Thankfully, the only character that really matters in Catalyst is Glass, the fictional city in which the game unfolds. Catalyst‘s standout new feature is its open world. Glass is almost completely open for exploration, and this newfound freedom in what to do, where to go and how best to get there is perfectly suited to the spirit of Mirror’s Edge. The nature of the game means that Glass has had to be meticulously designed, and each of its different areas not only has a distinct look about it, but the acrobatic opportunities it presents have their own texture as well. The under-construction Rezoning District, for example, is full of low walls to vault over and open shipping containers to use as potential shortcuts, while in the oceanside area of Regatta Bay you’ll be dangerously hurling yourself from balcony to balcony as you race from one luxurious high-rise building to the next.
As with most open-world games, your map of the city is peppered with icons representing various activities, some created by DICE, some created and shared by other players. Almost all of these activities involve getting from point A to point B in as short a time as possible, with stuff like time trials and package deliveries dominating the assortment of distractions you can pursue when you’re not completing the well-designed, more linear story and side missions. They’re essentially races, and finding alternative routes to what’s suggested is key to ensuring you get the best possible time, grab the maximum reward and top the online leaderboards. The trouble here is that, while the various races are undoubtedly fun and fit the Mirror’s Edge theme of fast, fluid, ferocious mobility, I often find myself wishing there was more variety. You should also bear in mind that many of the fastest routes through these side events can only be accessed once you’ve got all of Faith’s new traversal gear (like the MAG Rope grappling hook), so often there’s very little point in attempting them until you know you’ve got your full bag of tricks with you.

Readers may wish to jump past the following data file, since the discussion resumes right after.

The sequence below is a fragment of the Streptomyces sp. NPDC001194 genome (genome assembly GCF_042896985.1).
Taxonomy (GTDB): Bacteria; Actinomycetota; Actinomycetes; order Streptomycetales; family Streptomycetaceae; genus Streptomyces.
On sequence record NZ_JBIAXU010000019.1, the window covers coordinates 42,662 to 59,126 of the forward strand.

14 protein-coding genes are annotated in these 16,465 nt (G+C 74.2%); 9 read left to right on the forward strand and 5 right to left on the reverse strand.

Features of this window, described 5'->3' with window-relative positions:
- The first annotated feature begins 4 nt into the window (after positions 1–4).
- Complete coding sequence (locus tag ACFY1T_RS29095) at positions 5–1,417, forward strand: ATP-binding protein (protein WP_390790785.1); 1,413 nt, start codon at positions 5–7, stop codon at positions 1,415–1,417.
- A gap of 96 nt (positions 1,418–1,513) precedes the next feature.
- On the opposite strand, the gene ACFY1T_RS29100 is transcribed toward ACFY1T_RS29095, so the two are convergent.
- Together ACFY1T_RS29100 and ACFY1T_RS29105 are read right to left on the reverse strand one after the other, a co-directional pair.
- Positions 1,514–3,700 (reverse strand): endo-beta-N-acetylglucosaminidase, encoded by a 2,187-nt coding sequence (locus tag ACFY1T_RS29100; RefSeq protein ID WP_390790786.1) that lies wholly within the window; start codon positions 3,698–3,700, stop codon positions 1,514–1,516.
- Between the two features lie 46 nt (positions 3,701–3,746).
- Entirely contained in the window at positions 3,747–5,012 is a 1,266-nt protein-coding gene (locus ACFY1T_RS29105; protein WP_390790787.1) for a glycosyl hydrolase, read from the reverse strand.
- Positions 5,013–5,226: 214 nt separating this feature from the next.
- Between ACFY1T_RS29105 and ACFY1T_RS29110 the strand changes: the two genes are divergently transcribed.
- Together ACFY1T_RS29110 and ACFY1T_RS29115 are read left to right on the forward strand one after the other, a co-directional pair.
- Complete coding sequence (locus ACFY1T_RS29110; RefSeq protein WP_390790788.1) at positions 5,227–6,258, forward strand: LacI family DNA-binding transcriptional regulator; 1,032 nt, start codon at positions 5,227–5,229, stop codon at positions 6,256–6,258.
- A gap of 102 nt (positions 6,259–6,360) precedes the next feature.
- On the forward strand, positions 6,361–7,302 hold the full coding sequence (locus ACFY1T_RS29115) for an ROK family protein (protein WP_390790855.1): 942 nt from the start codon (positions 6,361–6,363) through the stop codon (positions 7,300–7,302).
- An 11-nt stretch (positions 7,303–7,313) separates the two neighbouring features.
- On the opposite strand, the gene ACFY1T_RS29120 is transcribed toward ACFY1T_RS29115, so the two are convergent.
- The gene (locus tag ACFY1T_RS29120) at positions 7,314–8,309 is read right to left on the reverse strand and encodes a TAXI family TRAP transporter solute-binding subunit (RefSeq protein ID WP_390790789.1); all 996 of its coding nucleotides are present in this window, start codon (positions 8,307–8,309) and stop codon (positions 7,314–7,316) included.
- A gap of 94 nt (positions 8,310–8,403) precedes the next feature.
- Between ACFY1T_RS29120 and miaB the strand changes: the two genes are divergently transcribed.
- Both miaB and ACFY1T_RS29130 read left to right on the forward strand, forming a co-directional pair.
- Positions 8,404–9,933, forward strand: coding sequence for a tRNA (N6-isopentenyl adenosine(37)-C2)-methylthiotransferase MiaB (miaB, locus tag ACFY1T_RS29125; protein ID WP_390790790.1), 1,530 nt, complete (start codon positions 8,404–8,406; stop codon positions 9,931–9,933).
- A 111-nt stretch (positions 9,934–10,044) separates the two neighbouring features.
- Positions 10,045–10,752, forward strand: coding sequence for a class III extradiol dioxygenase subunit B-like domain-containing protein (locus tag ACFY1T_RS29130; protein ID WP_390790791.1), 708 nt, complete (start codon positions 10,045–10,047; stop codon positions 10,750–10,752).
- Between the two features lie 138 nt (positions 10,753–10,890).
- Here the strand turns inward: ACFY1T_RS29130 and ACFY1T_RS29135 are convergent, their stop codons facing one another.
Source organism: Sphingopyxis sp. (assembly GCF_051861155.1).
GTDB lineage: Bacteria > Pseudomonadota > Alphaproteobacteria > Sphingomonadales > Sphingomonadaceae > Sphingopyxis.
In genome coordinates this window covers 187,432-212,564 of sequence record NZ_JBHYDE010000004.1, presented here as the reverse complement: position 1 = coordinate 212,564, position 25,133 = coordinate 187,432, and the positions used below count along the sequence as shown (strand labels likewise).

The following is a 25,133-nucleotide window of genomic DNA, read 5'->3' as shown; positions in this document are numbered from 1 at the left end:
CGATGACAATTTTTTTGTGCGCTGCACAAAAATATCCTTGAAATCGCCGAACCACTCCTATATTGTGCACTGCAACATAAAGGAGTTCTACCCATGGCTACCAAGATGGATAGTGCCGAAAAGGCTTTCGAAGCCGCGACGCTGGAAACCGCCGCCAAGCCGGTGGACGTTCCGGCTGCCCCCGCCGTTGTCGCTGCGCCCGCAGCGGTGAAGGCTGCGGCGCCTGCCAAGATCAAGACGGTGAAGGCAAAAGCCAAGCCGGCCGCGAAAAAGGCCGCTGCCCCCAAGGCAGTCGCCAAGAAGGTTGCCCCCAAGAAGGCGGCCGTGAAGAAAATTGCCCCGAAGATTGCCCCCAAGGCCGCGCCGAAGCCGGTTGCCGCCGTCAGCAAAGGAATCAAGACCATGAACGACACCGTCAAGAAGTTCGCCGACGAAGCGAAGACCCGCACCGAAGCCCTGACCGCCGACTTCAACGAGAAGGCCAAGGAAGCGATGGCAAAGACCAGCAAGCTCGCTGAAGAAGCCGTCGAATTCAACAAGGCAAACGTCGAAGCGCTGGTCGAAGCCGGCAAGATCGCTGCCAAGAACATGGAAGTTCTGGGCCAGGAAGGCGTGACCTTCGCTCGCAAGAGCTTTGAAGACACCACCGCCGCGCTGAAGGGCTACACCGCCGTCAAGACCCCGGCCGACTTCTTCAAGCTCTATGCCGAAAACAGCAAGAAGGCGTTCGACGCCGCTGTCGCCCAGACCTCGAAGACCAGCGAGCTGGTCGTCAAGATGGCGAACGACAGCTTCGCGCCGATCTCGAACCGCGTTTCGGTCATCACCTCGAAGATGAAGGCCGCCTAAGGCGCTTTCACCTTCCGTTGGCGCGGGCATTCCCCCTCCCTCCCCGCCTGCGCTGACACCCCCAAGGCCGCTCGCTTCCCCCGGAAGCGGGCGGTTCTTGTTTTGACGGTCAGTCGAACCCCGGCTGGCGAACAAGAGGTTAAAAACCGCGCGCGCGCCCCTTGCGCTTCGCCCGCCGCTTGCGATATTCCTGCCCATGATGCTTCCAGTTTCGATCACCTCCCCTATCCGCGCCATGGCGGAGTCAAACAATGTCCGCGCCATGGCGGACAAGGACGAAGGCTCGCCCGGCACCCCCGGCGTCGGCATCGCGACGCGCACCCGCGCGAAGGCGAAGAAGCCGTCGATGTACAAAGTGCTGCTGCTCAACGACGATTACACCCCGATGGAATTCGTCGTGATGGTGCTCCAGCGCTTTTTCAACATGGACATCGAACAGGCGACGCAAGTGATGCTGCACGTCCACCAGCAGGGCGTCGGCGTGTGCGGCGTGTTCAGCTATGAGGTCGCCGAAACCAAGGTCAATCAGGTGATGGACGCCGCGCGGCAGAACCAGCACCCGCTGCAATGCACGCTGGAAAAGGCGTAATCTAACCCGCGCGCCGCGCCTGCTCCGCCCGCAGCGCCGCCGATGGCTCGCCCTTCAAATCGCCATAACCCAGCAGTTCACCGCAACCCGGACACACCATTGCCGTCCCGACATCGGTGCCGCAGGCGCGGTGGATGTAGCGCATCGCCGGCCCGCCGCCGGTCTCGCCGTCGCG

Take the gridNode missions, for example, which unlock fast travel options when completed. These have almost nothing to do with speed, and can generally be completed at whatever pace you choose. They’re all about careful platforming, presenting a sort of puzzle room wherein you start at the bottom of a tower and must make your way to the top. Moving platforms and laser beams that set off alarms add to the challenge, as do numerous other obstacles. Unlocking the gridNodes and finding the correct route through them was by far my favourite tertiary pursuit, and yet there are precious few of them to play through. It should tell you a lot that not once did I use fast travel during my many hours with Catalyst, and yet I still felt perfectly incentivised to tackle the gridNodes. They’re a nice change from the repetition of the deliveries and dashes, and were there more activities like the gridNodes, Catalyst‘s optional endeavours would feel far more varied.